* U.S. employers hired at the slowest pace in nine months in
* F5 Networks plunges after weak outlook, weighs on peers
* Indexes down: Dow 0.5 pct, S&P 0.7 pct, Nasdaq 0.9 pct
By Caroline Valetkevitch
NEW YORK, April 5 (Reuters) - U.S. stocks ended their worst
week this year with losses on Friday after a
weaker-than-expected jobs report undermined confidence in the
economy and first-quarter earnings growth.
The jobs data, which showed employers hired at the slowest
pace in nine months, was the latest in a series of
disappointing economic reports.
Companies begin to report quarterly earnings next week,
which is likely to be another concern for investors in light of
recent economic data. Analysts' estimates for earnings growth in
the first quarter have fallen since late last year, according to
Thomson Reuters data.
"I think earnings season could be less than stellar again.
Given market performance to date, we could see some softness in
the market because we've generated some healthy returns
already," said Natalie Trunow, chief investment officer of
equities at Calvert Investment Management, which has about $13
billion in assets.
Stocks had been rallying on the Fed's promise to keep
providing stimulus and on mostly improving U.S. economic data.
The S&P 500 is up 8.9 percent since the start of the year.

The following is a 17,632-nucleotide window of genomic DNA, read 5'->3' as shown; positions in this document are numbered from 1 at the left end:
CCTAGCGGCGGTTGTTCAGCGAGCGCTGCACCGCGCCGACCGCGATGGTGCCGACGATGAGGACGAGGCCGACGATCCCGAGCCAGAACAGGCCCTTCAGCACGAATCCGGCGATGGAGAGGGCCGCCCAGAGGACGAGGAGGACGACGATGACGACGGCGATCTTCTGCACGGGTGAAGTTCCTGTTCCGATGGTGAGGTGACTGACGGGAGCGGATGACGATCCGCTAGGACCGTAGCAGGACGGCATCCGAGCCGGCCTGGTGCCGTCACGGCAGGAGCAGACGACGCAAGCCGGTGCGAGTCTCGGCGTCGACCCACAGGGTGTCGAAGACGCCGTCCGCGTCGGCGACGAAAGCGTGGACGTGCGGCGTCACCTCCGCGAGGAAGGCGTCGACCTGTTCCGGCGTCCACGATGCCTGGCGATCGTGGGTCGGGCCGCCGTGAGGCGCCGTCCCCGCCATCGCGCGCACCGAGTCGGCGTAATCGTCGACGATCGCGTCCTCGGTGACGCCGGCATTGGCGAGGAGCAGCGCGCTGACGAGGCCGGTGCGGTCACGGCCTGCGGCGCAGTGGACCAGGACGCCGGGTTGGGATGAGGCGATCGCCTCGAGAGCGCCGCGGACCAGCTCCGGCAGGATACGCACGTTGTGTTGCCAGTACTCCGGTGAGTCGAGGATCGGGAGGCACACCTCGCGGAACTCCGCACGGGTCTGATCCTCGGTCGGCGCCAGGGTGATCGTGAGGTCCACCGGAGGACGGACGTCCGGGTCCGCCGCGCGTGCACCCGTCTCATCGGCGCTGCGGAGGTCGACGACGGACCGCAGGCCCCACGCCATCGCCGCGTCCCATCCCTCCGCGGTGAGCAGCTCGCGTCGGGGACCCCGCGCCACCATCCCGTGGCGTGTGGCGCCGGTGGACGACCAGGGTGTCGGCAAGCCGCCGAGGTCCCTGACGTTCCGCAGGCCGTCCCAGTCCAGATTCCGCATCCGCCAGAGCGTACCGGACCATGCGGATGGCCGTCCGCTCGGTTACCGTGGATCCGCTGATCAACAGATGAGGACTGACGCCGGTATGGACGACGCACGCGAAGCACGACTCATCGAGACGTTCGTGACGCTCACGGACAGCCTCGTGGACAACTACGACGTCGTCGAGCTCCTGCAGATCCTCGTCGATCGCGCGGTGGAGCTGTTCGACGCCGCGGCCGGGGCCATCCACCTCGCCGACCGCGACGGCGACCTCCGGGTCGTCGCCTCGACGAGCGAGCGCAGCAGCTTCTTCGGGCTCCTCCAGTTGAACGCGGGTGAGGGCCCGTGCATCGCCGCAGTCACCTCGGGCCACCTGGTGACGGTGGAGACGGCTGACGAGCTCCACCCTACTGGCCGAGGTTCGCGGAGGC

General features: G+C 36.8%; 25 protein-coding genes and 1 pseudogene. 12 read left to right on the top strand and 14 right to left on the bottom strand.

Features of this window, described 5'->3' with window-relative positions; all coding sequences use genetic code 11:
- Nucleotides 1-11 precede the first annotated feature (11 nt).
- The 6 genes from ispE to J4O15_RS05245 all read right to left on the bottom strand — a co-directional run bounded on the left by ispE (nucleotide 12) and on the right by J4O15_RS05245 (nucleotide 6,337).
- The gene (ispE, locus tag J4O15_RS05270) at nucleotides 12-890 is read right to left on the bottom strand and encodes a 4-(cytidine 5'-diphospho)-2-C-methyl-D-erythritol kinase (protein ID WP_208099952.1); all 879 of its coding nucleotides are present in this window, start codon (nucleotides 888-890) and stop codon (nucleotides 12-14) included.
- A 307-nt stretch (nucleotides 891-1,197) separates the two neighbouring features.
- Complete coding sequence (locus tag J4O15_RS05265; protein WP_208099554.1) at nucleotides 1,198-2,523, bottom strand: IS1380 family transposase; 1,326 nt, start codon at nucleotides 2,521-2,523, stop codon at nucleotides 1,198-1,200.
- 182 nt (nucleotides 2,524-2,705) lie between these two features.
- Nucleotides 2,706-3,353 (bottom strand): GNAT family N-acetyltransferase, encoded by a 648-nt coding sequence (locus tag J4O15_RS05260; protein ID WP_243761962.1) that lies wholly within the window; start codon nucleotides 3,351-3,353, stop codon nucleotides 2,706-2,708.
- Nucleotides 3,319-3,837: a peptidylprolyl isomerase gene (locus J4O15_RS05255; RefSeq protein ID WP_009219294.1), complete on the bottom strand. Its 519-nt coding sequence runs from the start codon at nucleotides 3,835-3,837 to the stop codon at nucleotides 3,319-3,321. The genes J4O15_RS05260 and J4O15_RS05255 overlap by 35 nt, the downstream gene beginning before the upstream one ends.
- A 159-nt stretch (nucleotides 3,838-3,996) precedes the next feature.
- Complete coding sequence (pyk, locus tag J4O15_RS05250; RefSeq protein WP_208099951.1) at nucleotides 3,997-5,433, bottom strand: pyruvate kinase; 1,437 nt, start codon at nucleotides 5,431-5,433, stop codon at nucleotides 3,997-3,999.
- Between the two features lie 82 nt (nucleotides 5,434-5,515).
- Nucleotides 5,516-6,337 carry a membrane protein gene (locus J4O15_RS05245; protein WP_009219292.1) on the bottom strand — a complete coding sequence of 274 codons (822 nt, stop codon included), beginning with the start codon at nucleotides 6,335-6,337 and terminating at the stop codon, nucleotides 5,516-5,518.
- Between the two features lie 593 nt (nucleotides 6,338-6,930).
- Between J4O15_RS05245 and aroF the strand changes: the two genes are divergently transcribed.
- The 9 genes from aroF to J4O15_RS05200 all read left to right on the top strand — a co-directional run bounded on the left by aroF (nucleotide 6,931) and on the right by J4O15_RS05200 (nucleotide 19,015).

The S&P 500 was down 1 percent for the week. All but three
of the S&P 500's 10 industry sectors posted declines.
The government's job report showed 88,000 jobs were added in
March, less than half economists' average forecast of 200,000.
The unemployment rate dipped to 7.6 percent from 7.7 percent,
largely due to people dropping out of the work force.
Among recent weak data, a report Monday showed U.S. factory
activity grew at the slowest rate in three months in March.
The S&P's biggest percentage decliner was network gear maker
F5 Networks Inc, which dropped 19 percent to $73.21 a
day after forecasting quarterly earnings and revenue well below
Wall Street's expectations.
The Dow Jones industrial average was down 40.86
points, or 0.28 percent, at 14,565.25. The Standard & Poor's 500
Index was down 6.70 points, or 0.43 percent, at 1,553.28.
The Nasdaq Composite Index was down 21.12 points, or
0.66 percent, at 3,203.86.
For the week, the Dow declined 0.1 percent while the Nasdaq
dropped 1.9 percent. The Russell 2000 index fell 3
percent for the week, its worst weekly decline since June.
Several of F5's competitors were also sharply lower, with
Juniper Networks off 3.1 percent at $17.55 and Citrix
Systems down 1.2 percent at $68.90.
Airline stocks were hit after J.P Morgan Securities cut its
revenue expectations for U.S. airlines by 2 percent to 3 percent
for 2013 and 2014 and said it expects monthly revenue per
available seat mile to turn negative for some airlines, partly
due to the federal government's automatic spending cuts.
Delta Airlines Inc fell 2.4 percent to $14.39 and
United Continental Holdings was off 0.1 percent at
S&P 500 earnings are expected to have risen just 1.6 percent
in the first quarter from a year ago, according to Thomson
Reuters data, down from a 4.3 percent forecast in January.
Earnings grew 6.3 percent in the fourth-quarter, which was
better than a late projection by analysts.
Volume was roughly 6.4 billion shares traded on the New York
Stock Exchange, the Nasdaq and the NYSE MKT, compared with the
average daily closing volume of about 6.36 billion this year.
Decliners outpaced advancers on the NYSE by about 15 to 14
and on the Nasdaq by roughly 5 to 3.